KASAP helping as state implements new protective orders for victims of dating violence, stalking and sexual assault

04/21/2015 01:31 PM

Advocates for stronger protective orders in Kentucky finally got one of their wishes in March as the General Assembly passed dating violence, stalking and sexual assault protective orders.

Gretchen Hunt, a staff attorney for Kentucky Association of Sexual Assault Programs, said the 2015 legislative session was “great” though tense at times in the final hours of the session.

Hunt credits advocates for leading the cry for help for the dating violence bill over the years, and she praised leadership from the House and Senate judiciary committees, Rep. John Tilley, D-Hopkinsville, and Sen. Whitney Westerfield, R-Hopkinsville, for moving a bill through the legislature.

Tilley and Westerfield, Hunt said, went even further “broadening the bill” to include other protective orders for individuals.

“It’s not just protective orders for dating violence, but also protective orders for sexual assault and stalking,” she said. “Really addressing that scope of violence that really affects young people and older folks as well.”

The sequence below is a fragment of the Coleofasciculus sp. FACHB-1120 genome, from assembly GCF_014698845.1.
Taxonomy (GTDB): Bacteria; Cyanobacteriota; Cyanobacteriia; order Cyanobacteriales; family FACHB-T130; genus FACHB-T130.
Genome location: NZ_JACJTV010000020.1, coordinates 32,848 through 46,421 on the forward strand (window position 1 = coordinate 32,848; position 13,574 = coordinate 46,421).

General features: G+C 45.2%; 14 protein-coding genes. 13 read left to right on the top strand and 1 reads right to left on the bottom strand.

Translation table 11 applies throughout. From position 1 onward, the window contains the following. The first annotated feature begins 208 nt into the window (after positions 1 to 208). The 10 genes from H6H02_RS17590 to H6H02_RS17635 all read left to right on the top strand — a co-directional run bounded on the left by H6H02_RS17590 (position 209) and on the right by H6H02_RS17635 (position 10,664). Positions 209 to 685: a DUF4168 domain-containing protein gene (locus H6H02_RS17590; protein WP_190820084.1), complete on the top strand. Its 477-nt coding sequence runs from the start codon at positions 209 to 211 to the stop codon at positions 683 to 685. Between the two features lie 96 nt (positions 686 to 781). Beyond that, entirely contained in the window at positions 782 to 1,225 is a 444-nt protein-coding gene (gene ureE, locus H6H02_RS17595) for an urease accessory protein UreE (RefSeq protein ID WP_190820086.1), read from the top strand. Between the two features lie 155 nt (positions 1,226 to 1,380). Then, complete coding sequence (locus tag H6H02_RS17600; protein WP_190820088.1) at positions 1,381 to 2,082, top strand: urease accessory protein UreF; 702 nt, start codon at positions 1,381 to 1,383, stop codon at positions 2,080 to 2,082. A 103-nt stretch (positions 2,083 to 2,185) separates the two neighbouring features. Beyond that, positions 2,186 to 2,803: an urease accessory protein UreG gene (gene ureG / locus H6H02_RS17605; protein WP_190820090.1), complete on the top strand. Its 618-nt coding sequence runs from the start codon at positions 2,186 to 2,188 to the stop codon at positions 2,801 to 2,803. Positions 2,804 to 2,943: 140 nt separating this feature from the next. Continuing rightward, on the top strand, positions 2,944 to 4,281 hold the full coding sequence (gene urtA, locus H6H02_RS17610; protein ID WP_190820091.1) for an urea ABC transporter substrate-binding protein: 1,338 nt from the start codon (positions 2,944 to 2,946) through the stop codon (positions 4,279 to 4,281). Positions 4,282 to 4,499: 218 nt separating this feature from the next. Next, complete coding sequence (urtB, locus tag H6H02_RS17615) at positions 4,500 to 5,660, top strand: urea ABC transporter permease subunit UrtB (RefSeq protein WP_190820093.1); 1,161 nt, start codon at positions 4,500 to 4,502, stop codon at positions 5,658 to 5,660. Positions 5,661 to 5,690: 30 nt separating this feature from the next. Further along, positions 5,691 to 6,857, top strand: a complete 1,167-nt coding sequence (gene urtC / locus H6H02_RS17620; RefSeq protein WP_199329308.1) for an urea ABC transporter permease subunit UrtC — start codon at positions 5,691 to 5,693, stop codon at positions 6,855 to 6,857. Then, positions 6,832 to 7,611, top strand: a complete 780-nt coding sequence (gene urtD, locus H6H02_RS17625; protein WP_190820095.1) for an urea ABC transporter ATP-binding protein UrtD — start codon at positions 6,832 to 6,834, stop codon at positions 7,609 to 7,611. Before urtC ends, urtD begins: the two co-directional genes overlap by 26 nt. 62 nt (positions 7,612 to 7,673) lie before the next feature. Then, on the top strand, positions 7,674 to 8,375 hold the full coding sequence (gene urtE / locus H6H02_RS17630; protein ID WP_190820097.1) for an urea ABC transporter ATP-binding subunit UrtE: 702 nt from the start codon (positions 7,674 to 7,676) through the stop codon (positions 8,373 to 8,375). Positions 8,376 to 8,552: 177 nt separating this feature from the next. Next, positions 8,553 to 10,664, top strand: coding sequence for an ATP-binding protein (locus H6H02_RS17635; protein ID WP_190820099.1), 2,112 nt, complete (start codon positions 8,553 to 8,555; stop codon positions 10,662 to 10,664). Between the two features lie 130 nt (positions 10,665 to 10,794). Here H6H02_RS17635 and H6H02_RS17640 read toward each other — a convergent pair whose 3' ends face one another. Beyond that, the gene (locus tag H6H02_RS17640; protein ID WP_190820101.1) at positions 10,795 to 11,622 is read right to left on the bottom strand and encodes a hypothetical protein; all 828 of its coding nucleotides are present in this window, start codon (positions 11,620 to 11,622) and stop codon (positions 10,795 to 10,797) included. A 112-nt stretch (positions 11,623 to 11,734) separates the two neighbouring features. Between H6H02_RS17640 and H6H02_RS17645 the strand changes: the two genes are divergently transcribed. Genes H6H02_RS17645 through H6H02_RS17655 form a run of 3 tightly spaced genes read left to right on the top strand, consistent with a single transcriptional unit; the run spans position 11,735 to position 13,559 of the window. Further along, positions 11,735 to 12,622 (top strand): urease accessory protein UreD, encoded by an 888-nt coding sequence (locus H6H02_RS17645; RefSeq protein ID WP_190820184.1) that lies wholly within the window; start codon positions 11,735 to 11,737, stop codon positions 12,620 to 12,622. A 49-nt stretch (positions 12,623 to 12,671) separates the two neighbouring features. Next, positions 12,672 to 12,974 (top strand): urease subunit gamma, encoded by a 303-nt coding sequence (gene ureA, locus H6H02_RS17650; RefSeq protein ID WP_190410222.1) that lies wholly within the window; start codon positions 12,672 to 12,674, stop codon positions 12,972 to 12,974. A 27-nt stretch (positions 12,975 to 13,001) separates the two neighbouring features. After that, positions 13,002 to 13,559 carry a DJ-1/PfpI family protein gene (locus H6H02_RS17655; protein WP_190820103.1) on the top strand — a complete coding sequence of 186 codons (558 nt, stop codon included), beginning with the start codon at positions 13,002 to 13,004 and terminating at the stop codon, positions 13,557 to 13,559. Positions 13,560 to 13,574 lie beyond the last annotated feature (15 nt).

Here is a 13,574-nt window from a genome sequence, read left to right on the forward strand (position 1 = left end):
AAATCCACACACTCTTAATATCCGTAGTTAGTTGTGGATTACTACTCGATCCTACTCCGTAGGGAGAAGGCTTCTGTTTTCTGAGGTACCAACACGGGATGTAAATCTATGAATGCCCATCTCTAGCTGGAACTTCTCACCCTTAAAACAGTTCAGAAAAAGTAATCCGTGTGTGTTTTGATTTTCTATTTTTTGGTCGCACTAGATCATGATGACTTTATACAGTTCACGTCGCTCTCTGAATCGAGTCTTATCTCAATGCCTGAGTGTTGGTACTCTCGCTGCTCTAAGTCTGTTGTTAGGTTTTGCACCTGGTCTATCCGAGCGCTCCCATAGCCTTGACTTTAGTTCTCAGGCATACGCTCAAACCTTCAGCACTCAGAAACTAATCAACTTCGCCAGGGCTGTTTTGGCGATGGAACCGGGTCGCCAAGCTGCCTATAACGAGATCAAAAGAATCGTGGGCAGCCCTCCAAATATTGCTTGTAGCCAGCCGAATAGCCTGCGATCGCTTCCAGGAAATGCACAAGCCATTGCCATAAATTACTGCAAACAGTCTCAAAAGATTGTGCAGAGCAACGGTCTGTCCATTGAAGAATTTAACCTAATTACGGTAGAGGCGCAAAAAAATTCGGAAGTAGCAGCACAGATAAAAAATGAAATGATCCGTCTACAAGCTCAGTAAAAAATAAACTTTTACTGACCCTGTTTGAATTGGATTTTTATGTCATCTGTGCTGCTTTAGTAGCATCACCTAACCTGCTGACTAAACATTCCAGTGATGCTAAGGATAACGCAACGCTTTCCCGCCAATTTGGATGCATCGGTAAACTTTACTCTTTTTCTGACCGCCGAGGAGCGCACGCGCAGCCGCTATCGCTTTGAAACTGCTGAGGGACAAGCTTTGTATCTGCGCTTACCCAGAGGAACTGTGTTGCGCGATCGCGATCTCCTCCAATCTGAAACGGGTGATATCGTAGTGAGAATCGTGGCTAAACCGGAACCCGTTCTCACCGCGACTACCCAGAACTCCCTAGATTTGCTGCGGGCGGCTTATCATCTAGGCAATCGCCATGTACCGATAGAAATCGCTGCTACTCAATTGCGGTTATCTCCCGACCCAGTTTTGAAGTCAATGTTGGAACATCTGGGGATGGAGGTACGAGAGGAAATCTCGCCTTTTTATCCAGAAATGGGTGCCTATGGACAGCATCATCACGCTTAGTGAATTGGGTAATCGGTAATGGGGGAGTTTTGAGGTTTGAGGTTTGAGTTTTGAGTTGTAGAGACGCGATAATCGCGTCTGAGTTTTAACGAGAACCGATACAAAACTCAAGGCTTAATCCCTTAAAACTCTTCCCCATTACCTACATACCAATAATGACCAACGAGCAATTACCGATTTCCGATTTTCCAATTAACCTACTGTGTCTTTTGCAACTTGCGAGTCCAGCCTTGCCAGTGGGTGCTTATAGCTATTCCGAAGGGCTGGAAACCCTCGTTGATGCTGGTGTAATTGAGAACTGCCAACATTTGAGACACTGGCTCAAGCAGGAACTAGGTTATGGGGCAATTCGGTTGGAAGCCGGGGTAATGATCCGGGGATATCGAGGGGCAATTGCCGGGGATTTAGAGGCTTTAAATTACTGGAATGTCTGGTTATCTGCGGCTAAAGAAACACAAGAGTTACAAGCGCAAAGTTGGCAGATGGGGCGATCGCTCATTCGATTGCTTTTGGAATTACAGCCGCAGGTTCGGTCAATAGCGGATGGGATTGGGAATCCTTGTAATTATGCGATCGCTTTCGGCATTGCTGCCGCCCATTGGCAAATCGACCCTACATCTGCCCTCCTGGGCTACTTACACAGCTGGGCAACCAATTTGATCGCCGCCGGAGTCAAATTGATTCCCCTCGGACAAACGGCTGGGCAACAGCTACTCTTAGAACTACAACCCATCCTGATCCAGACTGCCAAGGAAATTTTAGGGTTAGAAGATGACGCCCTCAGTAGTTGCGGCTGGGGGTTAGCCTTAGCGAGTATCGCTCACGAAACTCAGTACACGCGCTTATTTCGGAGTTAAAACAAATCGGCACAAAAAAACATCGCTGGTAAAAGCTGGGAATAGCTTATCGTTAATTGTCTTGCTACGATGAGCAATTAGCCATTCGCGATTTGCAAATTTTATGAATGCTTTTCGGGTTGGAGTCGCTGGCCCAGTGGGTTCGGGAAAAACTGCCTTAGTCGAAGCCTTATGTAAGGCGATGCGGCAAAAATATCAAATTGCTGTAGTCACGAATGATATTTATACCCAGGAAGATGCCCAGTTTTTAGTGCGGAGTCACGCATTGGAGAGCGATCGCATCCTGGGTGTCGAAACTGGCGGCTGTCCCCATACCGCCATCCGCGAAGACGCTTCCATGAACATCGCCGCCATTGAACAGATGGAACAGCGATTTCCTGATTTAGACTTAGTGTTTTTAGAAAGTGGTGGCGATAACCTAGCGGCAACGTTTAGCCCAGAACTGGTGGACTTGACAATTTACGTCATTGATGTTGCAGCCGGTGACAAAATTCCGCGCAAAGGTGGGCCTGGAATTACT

Kentucky is the last state in the nation to offer protections for victims of dating violence. By-the-numbers, 47 percent of Kentucky women will experience some form of sexual violence, and the state leads the nation in stalking.

“Unfortunately these protections were long overdue, but they will keep so many men and women safe now across the commonwealth,” Hunt said.

The law won’t be fully implemented until January 2016. Hunt said as courts prepare to change their forms and local jurisdictions decide if cases of dating violence, stalking and sexual assault protective orders will be heard in district or circuit courtrooms.

“We have a lot of work to do to let victims know about their rights,” Hunt said. “I will be working with the bar association and local bar associations to do trainings out in the field and also to develop some materials for victims to know about their rights.”

KASAP is also going to be active as Auditor Adam Edelen and his office begins to account for the backlog of untested rape kits in the state — a move that came from a resolution offered in the Senate.

“We are absolutely thrilled that Sen. Denise Harper Angel … got the ball rolling and that Auditor Edelen took this up with such gusto,” Hunt said. “He has really shown leadership on looking at this issue and empowering law enforcement to really investigate sexual assault crimes.”

Hunt said the audit is not just looking at the backlog of the kits, “it’s really looking at a broader picture of how is rape investigated in the commonwealth?”


Subscribe to email updates.

Subscribe and get the latest political intelligence delivered to your inbox.